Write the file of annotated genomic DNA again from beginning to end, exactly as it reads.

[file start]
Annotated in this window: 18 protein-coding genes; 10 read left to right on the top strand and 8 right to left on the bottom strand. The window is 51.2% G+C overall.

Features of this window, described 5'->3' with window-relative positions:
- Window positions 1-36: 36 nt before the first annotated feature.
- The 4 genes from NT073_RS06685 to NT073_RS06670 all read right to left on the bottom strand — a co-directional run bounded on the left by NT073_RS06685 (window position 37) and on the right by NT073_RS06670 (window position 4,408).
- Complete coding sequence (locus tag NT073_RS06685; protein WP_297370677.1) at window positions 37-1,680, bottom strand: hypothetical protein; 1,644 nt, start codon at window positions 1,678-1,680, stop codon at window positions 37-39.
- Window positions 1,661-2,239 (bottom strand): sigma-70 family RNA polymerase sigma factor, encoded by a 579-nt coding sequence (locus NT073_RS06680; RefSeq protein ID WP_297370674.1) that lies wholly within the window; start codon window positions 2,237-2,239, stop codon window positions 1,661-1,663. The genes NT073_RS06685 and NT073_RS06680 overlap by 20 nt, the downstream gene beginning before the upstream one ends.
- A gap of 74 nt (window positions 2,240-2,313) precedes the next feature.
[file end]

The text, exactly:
Annotated in this window: 18 protein-coding genes; 10 read left to right on the top strand and 8 right to left on the bottom strand. The window is 51.2% G+C overall.

Features of this window, described 5'->3' with window-relative positions:
- Window positions 1-36: 36 nt before the first annotated feature.
- The 4 genes from NT073_RS06685 to NT073_RS06670 all read right to left on the bottom strand — a co-directional run bounded on the left by NT073_RS06685 (window position 37) and on the right by NT073_RS06670 (window position 4,408).
- Complete coding sequence (locus tag NT073_RS06685; protein WP_297370677.1) at window positions 37-1,680, bottom strand: hypothetical protein; 1,644 nt, start codon at window positions 1,678-1,680, stop codon at window positions 37-39.
- Window positions 1,661-2,239 (bottom strand): sigma-70 family RNA polymerase sigma factor, encoded by a 579-nt coding sequence (locus NT073_RS06680; RefSeq protein ID WP_297370674.1) that lies wholly within the window; start codon window positions 2,237-2,239, stop codon window positions 1,661-1,663. The genes NT073_RS06685 and NT073_RS06680 overlap by 20 nt, the downstream gene beginning before the upstream one ends.
- A gap of 74 nt (window positions 2,240-2,313) precedes the next feature.